Sign Up Now
Twitter Facebook Flickr Buzz
PhotoshopSociety.org
 
Search:   
 
Social Networks

LOGIN     

Go
Forgot Password? Go Join Now
Sign Up for Starter's Pack (Free)
Call (800) 223-8720
Email custserv@photoshopsociety.org
 
Need Web Solutions? Get Free Sample Issue

Inside Photoshop: Search Articles

  Search Library:  
 
2018 |  2017 |  2016 |  2015 |  2014 |  2013 |  2012 |  2011 |  2010 |  2009 |  2008 |  2007 |  2006 |  2005 | 
 

Frame your shots better by using natural elements

Added on Friday 3rd of June 2011 05:32 am EST
 

Application:

n/a

Operating Systems:

n/a

remove os for print

 

While many subjects in a natural setting are visually strong enough to stand on their own, some need additional compositional help. By using found objects in your scenes to frame your shots, you can easily strengthen the visual impact of your compositions and achieve a more powerful result. 

 

To demonstrate how to use natural objects to frame your photos, we’ll:

•  Discuss how digital cameras are well suited to apply this technique to your photography.

•  Explain how to position your natural frames and what camera settings you’ll need to use to get the best shot

•  Talk about how to use cropping to strengthen your framed images to better emphasize a frame element.

 

When you think about framing your images, you might imagine a nice walnut frame and some low-reflection glass. But there’s another type of frame you can use when shooting your digital images—a natural frame. Don’t be deceived by the word natural, as a natural frame is actually any object in your scene that can create a frame within your image. Natural frames can be doorways, windows, fences, and trees, as shown in Figure A, or any number of other everyday objects. They can be very useful for adding visual interest and further defining the subject of your image. Including frames in your digital images isn’t difficult; in fact, we’ll show you how digital cameras make it easy to take advantage of this technique.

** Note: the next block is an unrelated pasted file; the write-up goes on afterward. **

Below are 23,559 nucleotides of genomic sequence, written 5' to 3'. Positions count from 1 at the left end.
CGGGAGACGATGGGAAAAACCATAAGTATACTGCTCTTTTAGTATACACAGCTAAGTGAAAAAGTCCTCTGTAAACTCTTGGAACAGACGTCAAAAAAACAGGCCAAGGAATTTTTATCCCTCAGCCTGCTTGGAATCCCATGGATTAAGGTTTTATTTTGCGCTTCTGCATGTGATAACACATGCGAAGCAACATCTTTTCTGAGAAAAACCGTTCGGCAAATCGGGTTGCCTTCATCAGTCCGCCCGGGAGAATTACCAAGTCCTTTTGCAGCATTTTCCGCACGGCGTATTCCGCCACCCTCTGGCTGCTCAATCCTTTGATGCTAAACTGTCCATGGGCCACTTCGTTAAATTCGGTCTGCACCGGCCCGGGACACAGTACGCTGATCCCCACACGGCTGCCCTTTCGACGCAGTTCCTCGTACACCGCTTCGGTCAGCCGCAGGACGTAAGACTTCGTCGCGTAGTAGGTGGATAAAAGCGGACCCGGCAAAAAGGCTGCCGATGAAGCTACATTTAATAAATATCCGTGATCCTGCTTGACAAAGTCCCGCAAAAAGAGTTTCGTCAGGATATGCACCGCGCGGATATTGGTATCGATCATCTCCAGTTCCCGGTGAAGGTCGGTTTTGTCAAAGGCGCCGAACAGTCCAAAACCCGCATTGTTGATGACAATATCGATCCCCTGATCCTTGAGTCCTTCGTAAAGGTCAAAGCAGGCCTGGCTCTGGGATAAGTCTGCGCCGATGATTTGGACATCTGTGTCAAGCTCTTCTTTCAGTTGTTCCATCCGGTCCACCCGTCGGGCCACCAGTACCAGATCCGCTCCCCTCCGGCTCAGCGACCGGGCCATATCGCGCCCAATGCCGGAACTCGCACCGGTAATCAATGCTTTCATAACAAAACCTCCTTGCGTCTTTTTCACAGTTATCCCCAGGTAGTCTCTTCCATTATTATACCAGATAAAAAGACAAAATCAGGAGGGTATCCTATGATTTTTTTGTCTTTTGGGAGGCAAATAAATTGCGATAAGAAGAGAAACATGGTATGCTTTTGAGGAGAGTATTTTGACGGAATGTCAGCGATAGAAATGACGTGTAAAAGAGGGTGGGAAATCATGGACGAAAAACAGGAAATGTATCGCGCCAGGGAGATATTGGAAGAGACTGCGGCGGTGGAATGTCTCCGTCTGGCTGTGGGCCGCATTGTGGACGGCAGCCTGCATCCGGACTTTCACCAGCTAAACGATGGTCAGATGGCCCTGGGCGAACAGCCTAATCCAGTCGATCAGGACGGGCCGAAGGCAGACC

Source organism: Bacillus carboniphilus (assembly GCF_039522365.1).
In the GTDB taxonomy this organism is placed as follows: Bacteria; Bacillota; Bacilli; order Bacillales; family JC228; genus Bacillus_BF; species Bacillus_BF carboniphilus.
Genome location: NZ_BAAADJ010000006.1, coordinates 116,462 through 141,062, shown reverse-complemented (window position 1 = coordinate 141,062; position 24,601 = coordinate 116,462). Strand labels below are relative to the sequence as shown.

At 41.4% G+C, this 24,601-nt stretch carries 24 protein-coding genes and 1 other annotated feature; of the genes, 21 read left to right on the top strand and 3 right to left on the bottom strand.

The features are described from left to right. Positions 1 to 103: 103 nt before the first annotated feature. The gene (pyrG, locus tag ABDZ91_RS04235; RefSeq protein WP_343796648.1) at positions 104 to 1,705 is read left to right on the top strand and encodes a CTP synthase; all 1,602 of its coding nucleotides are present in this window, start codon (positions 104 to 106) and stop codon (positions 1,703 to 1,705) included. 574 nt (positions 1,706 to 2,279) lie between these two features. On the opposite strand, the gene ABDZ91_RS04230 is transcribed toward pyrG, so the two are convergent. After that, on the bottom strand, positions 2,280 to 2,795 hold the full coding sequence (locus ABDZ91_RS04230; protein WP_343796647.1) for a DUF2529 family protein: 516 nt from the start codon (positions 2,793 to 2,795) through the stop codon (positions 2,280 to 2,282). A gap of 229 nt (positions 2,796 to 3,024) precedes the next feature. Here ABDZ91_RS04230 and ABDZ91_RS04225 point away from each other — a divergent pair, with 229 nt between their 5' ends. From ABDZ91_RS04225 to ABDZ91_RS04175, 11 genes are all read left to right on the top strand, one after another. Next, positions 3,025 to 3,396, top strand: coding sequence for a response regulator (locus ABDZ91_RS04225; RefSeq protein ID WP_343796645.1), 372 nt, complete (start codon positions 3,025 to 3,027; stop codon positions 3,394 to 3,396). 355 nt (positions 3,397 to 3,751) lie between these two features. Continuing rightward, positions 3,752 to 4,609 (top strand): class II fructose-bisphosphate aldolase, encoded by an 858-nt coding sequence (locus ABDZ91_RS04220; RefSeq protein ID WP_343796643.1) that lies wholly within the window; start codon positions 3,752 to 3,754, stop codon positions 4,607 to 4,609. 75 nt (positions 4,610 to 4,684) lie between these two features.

A

 

The digital advantage

So, what makes this a digital topic and not a pure shooting-technique topic? Digital cameras have several advantages over traditional cameras that can help make capturing framed images easier.

•  First, the LCD screen lets you not only quickly preview your images, but it can also help evaluate exposure adjustments without having to wait for film to be developed.

•  Second, many digital cameras offer articulated LCD screens, so selecting unique viewpoints and capturing that perfect frame is much easier than with a fixed viewfinder.

•  Third, selecting frames can even be done after the fact, as the digital format makes it simple to use image-editing applications to crop your images to a perfect framing.

 

Have your images been framed?

The use of natural frames in photography is a technique that has been used since the introduction of the medium. Frames add an intimacy to photography, as the borders around the image provide a “window” effect and allow the viewer a sneak peek into the scene. Natural frames also add ambience to the photograph, as the elements used often better define your scene and offer a sense of place. Most importantly, natural frames emphasize your main subject by creating this frame within a frame. This technique allows you to obscure unwanted image details, tighten up your composition, and ensure the visual focus of your shot. Of course, using natural frames isn’t for every shot, as a poorly conceived shot can be more distracting than eye-catching.

 

Considering the frame borders

There aren’t any unbreakable rules or regulations regarding the use of natural frames, as the subject matter and shot selection are so dependent on the elements available in the scene. However, here are some guidelines to keep in mind when setting up a framed shot. In most cases, a frame needs to dominate at least two sides of the image. In fact, partial frames are often more pleasing, as a frame that fully encircles the subject can isolate your subject and make the frame appear insignificant to the shot. Figure B shows an image with a strong circular frame but a fairly uninteresting center area. You can see how the purpose of the image is never truly established.

 

B

 

Most framed shots place the frame in the foreground, as it can be difficult to keep your ...